The Telegraph
Since 1st March, 1999
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Calcuttans have to be exceptionally good at converting inconvenience and peril into capital fun. The coming of the monsoons is an important test of this ability. The fragility of the most basic civic amenities is suddenly laid bare, and this appears to be as natural and inevitable as the monsoons themselves. But there is really no reason to accept as wonderfully seasonal the recurring annoyance of waterlogged streets, blocked drainage, frozen traffic, cancelled trains, collapsed houses, treacherously water-filled potholes and non-existent manhole-covers — all making life that much more difficult for the already-beleaguered Calcuttan. This is a modern metropolis with a network of municipal services battening on taxpayers’ money. This ancient and unwieldy infrastructure exists precisely so that life in the city does not come to a grinding halt every time it rains.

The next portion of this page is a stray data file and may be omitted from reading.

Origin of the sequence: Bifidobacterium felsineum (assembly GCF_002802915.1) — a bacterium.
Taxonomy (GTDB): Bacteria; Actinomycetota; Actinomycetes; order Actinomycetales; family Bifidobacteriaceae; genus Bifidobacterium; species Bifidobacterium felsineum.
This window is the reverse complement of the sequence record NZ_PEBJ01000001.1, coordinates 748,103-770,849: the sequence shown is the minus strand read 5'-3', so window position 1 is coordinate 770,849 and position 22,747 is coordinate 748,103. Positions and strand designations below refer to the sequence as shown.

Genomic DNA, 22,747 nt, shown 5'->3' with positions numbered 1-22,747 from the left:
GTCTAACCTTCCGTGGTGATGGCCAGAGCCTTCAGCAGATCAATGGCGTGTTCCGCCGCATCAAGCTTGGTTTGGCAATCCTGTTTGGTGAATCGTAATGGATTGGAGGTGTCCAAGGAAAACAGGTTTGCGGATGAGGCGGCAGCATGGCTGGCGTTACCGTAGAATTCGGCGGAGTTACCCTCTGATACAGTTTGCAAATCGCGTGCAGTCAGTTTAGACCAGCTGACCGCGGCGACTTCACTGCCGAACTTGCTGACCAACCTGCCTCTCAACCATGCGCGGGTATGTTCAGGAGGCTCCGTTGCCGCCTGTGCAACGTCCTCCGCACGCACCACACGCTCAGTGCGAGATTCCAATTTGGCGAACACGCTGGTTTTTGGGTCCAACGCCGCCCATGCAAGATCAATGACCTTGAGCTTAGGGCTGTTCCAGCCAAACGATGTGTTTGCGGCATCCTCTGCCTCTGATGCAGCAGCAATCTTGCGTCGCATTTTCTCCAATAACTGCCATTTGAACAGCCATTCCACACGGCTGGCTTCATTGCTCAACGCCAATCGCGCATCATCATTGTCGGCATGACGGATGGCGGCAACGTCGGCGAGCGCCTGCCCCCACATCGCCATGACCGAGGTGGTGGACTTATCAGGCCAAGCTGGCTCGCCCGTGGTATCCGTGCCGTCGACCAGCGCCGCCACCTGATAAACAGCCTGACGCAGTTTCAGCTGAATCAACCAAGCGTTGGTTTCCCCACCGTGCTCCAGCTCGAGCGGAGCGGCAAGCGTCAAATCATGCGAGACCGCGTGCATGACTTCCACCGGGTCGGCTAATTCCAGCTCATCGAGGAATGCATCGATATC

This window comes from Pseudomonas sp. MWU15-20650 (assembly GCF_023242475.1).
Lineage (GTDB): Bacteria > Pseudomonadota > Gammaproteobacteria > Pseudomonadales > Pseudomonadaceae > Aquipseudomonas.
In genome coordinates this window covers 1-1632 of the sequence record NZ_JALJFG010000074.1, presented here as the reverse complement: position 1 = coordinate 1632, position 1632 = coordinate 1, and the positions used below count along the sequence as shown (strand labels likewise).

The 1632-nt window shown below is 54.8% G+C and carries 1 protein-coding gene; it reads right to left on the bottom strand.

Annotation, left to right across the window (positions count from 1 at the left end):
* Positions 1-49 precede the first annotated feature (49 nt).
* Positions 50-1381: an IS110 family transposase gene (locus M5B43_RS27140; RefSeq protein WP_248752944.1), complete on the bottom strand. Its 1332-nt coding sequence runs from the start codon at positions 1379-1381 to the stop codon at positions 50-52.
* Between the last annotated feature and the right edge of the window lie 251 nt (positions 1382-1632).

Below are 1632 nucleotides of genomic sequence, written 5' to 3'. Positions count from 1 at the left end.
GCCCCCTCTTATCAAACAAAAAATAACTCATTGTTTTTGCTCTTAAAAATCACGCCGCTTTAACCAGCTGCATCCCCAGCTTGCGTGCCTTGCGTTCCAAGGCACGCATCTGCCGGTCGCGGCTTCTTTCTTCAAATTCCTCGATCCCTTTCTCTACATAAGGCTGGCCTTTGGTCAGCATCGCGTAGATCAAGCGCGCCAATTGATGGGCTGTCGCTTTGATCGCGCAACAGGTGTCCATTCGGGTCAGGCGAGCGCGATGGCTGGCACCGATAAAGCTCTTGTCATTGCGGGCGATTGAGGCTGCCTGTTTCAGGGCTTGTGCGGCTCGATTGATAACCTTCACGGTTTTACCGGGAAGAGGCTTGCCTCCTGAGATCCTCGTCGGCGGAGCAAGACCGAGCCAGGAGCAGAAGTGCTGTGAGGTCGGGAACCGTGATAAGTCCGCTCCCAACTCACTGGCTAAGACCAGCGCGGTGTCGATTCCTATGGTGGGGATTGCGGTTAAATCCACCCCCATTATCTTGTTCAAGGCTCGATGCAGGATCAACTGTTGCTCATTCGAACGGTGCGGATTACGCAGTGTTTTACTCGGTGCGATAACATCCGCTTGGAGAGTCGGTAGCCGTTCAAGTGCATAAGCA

But the situation cuts both ways. First, there is the unreadiness and apathy of the civic authorities. Antiquated drains and sewer systems do not work or collapse. Pumping facilities are inadequate, with the concerned mayor-in-council throwing up her hands in despair on the very first day it rained. Electricity cables are old and not properly waterproof, plunging large sections of the city into darkness. Old houses are almost never inspected for safety, so that buildings collapse, injuring or killing people. Roads and pavements are in ruins, with manholes uncovered, turning into death-traps which wait under water for hapless pedestrians. Even the railways network gets paralyzed; the yards in Howrah station get waterlogged as the municipality never looks after the drains. But the harassed and imperilled citizen takes all this in his stride and with a sort of good-humoured stoicism that is ever ready to turn into collective merriment. Consequently, the senselessness of such a situation is never brought home to the authorities. That such things are perfectly avoidable, and that there is really no reason why Calcuttans should put up with them, never occur to either the municipality or to those it serves. So it must all be taken in the right spirit of fun.

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